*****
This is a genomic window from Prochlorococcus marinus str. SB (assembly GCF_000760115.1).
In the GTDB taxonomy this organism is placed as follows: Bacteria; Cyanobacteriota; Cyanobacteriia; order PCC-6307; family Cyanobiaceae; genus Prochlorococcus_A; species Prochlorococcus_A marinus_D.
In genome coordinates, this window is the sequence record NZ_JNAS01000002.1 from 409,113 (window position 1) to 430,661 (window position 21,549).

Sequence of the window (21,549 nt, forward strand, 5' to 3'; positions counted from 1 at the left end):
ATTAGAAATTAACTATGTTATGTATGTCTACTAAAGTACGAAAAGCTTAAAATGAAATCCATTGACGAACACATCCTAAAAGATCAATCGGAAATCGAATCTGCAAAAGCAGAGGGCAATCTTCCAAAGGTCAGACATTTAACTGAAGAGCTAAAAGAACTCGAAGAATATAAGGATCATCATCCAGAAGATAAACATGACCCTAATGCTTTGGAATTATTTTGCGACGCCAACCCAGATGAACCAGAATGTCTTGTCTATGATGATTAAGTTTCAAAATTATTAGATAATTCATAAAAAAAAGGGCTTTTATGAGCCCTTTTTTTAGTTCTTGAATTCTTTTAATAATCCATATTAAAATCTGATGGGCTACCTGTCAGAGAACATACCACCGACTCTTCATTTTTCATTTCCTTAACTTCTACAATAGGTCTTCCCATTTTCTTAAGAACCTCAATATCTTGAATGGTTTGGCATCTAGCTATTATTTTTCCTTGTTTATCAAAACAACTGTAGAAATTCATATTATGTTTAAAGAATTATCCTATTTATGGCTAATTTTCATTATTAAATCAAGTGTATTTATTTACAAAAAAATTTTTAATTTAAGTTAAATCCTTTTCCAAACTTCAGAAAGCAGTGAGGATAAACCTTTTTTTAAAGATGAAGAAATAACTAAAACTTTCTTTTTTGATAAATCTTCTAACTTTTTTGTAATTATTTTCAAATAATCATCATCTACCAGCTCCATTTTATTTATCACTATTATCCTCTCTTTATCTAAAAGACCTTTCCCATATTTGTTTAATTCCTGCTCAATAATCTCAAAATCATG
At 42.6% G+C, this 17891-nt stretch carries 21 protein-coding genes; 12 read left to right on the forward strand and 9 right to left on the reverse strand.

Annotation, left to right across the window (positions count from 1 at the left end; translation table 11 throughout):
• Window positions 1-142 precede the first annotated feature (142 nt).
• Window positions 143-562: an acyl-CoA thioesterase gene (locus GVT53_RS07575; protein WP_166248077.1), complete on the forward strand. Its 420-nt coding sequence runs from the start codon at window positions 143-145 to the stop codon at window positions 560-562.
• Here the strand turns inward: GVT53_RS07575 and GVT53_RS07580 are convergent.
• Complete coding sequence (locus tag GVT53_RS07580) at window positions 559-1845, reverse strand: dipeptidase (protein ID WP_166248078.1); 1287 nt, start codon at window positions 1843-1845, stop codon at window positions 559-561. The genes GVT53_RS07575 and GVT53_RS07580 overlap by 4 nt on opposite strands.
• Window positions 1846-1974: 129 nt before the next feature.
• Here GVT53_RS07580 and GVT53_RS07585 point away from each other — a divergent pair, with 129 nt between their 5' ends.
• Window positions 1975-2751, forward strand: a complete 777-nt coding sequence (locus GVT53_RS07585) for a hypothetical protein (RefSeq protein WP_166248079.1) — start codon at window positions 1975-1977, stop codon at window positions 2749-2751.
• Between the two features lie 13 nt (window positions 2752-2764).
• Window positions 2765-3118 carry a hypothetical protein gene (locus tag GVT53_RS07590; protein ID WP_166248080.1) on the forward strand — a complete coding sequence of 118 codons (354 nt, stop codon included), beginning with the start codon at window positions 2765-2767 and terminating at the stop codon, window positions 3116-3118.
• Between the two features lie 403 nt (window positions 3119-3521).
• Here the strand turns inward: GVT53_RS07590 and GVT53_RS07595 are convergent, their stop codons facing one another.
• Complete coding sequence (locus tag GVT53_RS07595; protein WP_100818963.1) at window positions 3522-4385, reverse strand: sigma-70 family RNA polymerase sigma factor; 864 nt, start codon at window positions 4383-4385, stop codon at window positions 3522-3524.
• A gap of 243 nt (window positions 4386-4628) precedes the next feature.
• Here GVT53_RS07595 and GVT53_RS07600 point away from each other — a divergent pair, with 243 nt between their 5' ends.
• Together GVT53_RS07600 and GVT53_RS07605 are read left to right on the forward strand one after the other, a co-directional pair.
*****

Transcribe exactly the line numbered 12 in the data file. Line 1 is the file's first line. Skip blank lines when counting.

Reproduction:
• Window positions 1846-1974: 129 nt before the next feature.